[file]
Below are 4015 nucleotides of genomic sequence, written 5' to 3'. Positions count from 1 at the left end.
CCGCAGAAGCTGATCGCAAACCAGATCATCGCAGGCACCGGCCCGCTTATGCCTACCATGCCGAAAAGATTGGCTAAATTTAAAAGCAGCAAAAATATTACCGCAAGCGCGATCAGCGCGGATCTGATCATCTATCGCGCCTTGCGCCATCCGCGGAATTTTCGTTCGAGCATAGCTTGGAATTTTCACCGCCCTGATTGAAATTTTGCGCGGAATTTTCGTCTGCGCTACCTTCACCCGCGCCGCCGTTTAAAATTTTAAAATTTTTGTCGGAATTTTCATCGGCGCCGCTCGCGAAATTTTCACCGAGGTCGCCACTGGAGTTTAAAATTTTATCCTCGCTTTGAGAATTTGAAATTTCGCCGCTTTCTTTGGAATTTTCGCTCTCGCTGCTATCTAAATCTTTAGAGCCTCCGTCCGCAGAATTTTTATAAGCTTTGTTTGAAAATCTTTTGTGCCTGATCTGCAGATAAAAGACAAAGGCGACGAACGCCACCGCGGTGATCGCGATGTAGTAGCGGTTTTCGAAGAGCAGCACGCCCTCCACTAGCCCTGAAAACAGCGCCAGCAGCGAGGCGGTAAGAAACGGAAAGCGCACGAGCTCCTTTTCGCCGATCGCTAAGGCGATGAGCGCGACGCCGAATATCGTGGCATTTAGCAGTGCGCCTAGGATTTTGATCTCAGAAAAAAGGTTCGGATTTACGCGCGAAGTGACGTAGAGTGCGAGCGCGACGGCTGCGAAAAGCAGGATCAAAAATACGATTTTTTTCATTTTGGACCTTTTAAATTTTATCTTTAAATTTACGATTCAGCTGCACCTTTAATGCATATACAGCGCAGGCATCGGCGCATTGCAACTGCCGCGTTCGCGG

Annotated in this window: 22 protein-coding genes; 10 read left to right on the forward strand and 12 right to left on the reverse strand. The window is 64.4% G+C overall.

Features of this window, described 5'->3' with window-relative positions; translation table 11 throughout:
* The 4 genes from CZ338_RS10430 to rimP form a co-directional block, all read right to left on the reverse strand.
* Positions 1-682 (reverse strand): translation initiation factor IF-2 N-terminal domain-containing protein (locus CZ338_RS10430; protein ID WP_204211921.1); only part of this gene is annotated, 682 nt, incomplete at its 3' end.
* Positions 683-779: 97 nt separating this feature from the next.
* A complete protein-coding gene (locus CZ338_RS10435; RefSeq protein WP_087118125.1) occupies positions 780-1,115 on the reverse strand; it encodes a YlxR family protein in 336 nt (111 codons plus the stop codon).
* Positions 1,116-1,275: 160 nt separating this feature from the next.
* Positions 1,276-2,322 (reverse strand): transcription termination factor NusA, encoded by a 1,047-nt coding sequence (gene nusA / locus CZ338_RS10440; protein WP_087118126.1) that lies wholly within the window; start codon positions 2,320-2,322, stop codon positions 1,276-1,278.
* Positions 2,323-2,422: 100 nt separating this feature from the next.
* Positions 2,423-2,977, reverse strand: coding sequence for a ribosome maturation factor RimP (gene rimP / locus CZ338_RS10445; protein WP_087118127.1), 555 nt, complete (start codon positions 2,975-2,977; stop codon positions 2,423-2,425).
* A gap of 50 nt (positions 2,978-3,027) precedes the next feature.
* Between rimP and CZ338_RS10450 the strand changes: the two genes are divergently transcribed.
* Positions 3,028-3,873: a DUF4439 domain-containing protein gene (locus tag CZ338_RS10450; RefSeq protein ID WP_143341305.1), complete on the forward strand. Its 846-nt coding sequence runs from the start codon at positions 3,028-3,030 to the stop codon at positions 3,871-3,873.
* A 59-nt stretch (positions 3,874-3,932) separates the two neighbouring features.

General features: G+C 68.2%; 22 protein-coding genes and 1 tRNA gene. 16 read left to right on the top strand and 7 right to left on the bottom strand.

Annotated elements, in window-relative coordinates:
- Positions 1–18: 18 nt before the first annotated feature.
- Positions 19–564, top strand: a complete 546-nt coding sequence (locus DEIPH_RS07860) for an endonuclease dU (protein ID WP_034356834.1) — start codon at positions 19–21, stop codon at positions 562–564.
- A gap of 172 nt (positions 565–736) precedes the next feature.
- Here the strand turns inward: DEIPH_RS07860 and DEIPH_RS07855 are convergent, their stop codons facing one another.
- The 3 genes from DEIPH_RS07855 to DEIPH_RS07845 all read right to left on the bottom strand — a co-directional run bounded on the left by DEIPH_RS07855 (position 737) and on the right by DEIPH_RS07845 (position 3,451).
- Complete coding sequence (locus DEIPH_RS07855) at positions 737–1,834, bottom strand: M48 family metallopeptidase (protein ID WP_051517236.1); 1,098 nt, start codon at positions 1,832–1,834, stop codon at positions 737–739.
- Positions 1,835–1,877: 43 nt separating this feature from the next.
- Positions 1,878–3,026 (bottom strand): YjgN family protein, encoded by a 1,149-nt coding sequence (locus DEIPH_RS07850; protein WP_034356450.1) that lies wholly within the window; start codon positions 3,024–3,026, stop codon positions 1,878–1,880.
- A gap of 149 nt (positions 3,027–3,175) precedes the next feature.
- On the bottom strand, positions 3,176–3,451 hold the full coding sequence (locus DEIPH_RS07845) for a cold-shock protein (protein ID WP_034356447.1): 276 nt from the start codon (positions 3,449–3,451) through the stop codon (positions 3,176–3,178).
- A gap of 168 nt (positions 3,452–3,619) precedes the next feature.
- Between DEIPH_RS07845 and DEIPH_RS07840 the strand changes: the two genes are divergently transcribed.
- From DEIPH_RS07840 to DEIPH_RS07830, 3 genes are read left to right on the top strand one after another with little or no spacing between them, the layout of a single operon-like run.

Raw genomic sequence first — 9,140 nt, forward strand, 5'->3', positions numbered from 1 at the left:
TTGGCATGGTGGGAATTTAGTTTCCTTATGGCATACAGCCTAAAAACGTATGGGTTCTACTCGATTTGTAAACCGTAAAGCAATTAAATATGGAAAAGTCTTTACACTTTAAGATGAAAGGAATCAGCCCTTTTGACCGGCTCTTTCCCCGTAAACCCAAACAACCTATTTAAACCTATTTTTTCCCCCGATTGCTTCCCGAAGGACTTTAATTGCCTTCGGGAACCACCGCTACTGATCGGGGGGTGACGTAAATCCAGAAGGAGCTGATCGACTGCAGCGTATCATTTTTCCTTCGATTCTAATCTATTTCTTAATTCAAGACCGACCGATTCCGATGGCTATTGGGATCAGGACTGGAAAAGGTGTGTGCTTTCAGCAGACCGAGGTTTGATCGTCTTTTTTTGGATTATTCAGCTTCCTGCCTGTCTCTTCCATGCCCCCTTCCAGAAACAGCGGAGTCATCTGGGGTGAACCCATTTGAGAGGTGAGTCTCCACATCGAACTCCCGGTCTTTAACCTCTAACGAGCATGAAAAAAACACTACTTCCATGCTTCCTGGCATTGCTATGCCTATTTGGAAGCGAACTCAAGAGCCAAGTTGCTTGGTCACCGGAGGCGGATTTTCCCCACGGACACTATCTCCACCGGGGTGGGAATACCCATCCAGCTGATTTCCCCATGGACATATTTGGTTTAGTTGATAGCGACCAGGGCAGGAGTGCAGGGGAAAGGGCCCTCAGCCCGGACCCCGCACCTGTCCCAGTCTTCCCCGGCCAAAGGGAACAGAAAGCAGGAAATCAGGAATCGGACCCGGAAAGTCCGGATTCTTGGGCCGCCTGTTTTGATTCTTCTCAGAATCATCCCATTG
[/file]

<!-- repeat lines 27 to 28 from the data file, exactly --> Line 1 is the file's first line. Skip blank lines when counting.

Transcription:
- A gap of 149 nt (positions 3,027–3,175) precedes the next feature.
- On the bottom strand, positions 3,176–3,451 hold the full coding sequence (locus DEIPH_RS07845) for a cold-shock protein (protein ID WP_034356447.1): 276 nt from the start codon (positions 3,449–3,451) through the stop codon (positions 3,176–3,178).